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This is an open access article distributed under the Creative Commons Attribution License, which permits unrestricted use, distribution, and reproduction in any medium, provided the original work is properly cited.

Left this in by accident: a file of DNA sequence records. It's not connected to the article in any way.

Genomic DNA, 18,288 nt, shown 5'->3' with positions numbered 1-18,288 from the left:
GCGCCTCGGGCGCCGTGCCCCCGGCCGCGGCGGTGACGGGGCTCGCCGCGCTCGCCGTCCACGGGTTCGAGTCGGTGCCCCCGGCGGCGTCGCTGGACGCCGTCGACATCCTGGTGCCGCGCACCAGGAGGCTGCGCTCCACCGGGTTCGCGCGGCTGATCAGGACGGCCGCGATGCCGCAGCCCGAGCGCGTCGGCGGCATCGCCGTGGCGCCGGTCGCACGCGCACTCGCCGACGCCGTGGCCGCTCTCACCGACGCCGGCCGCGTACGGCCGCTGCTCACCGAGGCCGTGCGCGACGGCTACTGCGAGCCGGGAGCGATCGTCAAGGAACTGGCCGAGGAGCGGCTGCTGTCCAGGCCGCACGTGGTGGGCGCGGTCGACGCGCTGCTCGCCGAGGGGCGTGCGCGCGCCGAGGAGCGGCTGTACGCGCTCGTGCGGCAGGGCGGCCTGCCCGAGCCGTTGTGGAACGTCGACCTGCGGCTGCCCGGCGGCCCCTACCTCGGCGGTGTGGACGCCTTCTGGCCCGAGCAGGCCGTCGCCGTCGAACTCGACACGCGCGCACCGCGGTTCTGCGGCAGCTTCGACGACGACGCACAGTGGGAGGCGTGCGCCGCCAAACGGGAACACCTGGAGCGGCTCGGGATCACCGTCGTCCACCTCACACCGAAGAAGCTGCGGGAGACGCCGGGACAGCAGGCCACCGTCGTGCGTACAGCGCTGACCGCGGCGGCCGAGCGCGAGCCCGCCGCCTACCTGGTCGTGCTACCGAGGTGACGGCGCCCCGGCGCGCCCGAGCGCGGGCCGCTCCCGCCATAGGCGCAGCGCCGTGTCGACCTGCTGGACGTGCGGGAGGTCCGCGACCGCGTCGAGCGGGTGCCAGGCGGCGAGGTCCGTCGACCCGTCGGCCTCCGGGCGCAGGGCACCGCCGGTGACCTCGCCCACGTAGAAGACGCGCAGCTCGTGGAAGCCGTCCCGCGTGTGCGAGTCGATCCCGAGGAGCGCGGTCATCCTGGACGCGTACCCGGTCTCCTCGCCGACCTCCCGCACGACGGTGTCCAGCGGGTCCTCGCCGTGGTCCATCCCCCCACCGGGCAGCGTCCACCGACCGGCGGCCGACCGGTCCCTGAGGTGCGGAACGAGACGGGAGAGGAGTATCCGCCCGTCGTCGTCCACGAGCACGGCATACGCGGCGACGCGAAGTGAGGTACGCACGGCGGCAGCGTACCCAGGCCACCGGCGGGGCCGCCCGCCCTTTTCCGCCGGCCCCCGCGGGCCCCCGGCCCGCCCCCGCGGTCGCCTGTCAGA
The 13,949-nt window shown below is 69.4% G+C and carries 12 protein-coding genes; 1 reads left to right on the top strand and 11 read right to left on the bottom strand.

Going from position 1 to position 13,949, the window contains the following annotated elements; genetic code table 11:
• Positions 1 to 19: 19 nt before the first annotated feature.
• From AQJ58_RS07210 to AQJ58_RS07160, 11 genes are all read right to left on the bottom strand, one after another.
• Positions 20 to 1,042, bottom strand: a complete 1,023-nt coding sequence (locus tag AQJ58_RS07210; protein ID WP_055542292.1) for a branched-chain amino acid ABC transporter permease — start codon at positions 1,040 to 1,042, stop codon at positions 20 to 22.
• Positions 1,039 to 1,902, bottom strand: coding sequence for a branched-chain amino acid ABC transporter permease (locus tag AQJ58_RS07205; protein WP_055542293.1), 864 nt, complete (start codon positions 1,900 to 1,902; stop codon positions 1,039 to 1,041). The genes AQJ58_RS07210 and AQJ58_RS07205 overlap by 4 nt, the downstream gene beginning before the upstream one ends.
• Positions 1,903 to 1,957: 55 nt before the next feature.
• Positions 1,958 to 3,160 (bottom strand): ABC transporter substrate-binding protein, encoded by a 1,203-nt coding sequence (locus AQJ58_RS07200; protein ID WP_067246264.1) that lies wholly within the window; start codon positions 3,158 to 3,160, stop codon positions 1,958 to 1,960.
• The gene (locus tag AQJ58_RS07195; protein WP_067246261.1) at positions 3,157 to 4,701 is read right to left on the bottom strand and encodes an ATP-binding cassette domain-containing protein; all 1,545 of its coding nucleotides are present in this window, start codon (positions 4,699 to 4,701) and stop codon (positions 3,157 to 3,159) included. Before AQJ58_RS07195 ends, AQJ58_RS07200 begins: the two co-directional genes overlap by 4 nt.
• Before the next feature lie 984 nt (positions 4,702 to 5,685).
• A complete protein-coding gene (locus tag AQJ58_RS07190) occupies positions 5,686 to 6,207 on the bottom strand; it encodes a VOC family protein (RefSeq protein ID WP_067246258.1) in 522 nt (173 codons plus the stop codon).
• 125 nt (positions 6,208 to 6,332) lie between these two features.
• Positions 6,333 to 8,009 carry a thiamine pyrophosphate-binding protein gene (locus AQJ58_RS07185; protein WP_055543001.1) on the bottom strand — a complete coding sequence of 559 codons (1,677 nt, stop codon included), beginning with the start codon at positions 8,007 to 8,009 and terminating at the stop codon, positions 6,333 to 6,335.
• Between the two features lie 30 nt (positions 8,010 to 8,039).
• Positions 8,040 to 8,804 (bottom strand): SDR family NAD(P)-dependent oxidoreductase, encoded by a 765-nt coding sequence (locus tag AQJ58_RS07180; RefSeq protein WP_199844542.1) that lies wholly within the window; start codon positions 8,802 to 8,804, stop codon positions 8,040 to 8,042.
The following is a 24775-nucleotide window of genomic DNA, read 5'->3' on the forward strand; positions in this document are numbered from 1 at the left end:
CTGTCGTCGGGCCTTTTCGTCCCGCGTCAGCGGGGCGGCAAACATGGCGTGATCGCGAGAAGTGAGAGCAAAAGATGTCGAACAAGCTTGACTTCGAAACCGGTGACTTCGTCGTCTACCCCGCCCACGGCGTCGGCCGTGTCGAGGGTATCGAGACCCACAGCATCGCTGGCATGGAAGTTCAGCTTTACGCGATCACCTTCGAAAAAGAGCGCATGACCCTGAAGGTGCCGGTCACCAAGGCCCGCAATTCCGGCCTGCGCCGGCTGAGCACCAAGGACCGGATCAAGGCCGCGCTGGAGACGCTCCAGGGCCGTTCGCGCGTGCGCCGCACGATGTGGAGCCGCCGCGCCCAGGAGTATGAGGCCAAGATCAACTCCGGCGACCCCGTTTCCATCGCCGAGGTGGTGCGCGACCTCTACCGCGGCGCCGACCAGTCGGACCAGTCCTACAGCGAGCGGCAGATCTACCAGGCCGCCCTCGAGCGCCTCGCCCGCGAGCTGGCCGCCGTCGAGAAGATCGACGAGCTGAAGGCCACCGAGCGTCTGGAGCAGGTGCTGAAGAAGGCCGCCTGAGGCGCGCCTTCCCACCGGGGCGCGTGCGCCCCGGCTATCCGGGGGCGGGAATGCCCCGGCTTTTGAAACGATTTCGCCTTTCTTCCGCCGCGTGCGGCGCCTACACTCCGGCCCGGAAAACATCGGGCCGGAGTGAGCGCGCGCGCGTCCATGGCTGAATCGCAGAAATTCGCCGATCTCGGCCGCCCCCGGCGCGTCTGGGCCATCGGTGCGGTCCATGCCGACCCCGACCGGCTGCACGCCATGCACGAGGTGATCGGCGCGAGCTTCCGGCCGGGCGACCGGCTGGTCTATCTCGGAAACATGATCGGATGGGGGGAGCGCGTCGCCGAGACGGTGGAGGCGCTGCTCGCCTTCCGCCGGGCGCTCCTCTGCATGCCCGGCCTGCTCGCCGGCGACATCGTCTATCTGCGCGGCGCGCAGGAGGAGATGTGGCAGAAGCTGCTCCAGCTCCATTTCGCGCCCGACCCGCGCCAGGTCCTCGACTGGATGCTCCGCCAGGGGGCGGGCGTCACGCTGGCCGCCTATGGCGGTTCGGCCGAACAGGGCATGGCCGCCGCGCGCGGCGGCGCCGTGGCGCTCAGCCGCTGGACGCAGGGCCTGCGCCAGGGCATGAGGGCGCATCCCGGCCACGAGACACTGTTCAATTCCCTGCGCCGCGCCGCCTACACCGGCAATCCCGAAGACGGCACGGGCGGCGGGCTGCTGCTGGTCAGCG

During early neonatal life, important changes occur in the gut. The intestine is challenged by both milk and a microbial flora. Later on, at weaning, the diet of mice changes from milk to pelleted food leading to changes in microbial contents. This period seems essential for a complete development of the mucosal immune system. We investigated the development of both intraepithelial (IEL) and lamina propria lymphocytes (LPL), from day 5, and every 5 days, up to day 30 after birth. IEL and LPL were isolated from the small intestine and the phenotype was assessed by FACS analyses, using antibodies for detection of T-cell markers CD3, TCRαβ, TCRγδ, CD4, CD8α, CD8β, CD5, CD18, CD54, and CD49d. Our data show a clear increase in the number of LPL just before weaning, while the number of IEL increased after day 15. A more mature pattern of membrane antigen expression of both IEL and LPL was observed at weaning. The adhesion molecules CD18, CD54, and CD49d, essential for cellular communication of lymphocytes, showed an expression peak at weaning. In conclusion, the mouse mucosal immune system develops during the first 3 weeks of neonatal life leading to the formation of a more mature immune system at weaning.